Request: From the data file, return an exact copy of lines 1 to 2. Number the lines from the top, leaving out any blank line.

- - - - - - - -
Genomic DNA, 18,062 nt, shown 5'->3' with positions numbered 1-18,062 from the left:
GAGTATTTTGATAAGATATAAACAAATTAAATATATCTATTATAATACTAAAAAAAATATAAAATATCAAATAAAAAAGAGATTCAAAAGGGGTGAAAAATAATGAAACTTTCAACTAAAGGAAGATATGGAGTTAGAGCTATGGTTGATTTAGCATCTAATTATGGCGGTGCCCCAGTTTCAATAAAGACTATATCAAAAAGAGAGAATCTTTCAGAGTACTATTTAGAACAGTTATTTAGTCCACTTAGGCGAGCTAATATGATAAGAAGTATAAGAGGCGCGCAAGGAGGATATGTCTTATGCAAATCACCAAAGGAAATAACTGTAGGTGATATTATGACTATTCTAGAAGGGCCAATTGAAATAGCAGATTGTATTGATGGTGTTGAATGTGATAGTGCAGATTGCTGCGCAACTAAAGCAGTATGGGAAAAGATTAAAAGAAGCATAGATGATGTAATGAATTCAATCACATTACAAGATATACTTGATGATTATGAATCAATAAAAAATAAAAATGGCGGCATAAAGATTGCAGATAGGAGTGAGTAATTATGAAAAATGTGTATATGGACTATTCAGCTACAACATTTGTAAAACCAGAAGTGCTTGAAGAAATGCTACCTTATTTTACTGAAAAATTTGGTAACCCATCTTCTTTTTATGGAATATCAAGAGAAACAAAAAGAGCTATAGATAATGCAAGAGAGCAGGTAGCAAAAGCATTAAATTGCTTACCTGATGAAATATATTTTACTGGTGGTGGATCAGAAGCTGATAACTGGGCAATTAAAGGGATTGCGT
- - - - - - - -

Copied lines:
Genomic DNA, 18,062 nt, shown 5'->3' with positions numbered 1-18,062 from the left:
GAGTATTTTGATAAGATATAAACAAATTAAATATATCTATTATAATACTAAAAAAAATATAAAATATCAAATAAAAAAGAGATTCAAAAGGGGTGAAAAATAATGAAACTTTCAACTAAAGGAAGATATGGAGTTAGAGCTATGGTTGATTTAGCATCTAATTATGGCGGTGCCCCAGTTTCAATAAAGACTATATCAAAAAGAGAGAATCTTTCAGAGTACTATTTAGAACAGTTATTTAGTCCACTTAGGCGAGCTAATATGATAAGAAGTATAAGAGGCGCGCAAGGAGGATATGTCTTATGCAAATCACCAAAGGAAATAACTGTAGGTGATATTATGACTATTCTAGAAGGGCCAATTGAAATAGCAGATTGTATTGATGGTGTTGAATGTGATAGTGCAGATTGCTGCGCAACTAAAGCAGTATGGGAAAAGATTAAAAGAAGCATAGATGATGTAATGAATTCAATCACATTACAAGATATACTTGATGATTATGAATCAATAAAAAATAAAAATGGCGGCATAAAGATTGCAGATAGGAGTGAGTAATTATGAAAAATGTGTATATGGACTATTCAGCTACAACATTTGTAAAACCAGAAGTGCTTGAAGAAATGCTACCTTATTTTACTGAAAAATTTGGTAACCCATCTTCTTTTTATGGAATATCAAGAGAAACAAAAAGAGCTATAGATAATGCAAGAGAGCAGGTAGCAAAAGCATTAAATTGCTTACCTGATGAAATATATTTTACTGGTGGTGGATCAGAAGCTGATAACTGGGCAATTAAAGGGATTGCGT